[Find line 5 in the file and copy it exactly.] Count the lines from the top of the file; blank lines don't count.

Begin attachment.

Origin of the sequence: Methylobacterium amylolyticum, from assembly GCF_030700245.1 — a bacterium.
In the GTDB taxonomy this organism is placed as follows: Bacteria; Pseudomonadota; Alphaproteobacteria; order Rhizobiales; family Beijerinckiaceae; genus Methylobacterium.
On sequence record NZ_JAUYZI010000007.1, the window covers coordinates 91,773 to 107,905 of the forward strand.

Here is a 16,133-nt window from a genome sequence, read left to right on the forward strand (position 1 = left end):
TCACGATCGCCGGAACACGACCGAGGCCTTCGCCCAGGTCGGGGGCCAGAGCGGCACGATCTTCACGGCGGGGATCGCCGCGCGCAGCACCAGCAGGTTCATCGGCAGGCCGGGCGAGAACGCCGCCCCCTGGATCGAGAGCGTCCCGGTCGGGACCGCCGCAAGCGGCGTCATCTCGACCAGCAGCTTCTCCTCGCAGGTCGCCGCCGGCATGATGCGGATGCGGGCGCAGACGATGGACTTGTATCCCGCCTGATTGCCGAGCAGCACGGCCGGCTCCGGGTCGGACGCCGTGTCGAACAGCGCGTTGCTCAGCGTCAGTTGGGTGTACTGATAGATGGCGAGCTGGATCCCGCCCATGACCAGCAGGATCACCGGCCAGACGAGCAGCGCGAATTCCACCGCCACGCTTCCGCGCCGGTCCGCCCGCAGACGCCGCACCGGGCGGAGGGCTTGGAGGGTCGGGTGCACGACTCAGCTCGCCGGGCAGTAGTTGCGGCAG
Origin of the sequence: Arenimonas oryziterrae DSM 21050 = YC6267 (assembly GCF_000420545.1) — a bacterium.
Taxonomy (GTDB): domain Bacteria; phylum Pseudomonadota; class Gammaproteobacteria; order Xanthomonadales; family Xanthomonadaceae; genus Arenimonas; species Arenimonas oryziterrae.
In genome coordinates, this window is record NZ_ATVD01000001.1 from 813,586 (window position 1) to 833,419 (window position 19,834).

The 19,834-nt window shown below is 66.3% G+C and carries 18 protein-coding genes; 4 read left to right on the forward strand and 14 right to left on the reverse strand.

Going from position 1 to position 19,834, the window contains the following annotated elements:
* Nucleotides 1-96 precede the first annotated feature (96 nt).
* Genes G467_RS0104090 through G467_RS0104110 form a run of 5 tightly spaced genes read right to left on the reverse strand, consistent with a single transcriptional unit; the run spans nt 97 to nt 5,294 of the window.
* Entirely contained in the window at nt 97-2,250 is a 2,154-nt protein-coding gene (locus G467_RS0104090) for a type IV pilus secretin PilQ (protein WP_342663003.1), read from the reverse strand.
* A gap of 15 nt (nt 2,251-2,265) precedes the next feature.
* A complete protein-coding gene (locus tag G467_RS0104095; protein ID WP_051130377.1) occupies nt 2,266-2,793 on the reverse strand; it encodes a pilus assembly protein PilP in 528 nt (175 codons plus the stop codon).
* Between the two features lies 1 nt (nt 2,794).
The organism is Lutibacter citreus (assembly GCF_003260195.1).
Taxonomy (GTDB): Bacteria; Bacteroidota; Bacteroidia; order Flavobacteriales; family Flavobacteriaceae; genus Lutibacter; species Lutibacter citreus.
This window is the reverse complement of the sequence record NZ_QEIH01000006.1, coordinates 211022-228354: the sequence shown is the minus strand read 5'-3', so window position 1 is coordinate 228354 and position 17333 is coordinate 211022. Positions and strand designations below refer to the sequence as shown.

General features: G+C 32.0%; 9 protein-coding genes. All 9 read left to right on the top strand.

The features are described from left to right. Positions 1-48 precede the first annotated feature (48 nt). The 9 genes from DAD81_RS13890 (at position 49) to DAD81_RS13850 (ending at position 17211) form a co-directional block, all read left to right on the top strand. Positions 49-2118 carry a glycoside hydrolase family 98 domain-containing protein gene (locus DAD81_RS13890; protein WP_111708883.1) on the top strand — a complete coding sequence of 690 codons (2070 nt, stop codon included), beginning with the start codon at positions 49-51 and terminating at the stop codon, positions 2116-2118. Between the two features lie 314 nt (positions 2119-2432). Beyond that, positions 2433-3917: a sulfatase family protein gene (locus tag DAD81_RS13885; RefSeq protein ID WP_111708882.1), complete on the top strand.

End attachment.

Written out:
TCACGATCGCCGGAACACGACCGAGGCCTTCGCCCAGGTCGGGGGCCAGAGCGGCACGATCTTCACGGCGGGGATCGCCGCGCGCAGCACCAGCAGGTTCATCGGCAGGCCGGGCGAGAACGCCGCCCCCTGGATCGAGAGCGTCCCGGTCGGGACCGCCGCAAGCGGCGTCATCTCGACCAGCAGCTTCTCCTCGCAGGTCGCCGCCGGCATGATGCGGATGCGGGCGCAGACGATGGACTTGTATCCCGCCTGATTGCCGAGCAGCACGGCCGGCTCCGGGTCGGACGCCGTGTCGAACAGCGCGTTGCTCAGCGTCAGTTGGGTGTACTGATAGATGGCGAGCTGGATCCCGCCCATGACCAGCAGGATCACCGGCCAGACGAGCAGCGCGAATTCCACCGCCACGCTTCCGCGCCGGTCCGCCCGCAGACGCCGCACCGGGCGGAGGGCTTGGAGGGTCGGGTGCACGACTCAGCTCGCCGGGCAGTAGTTGCGGCAG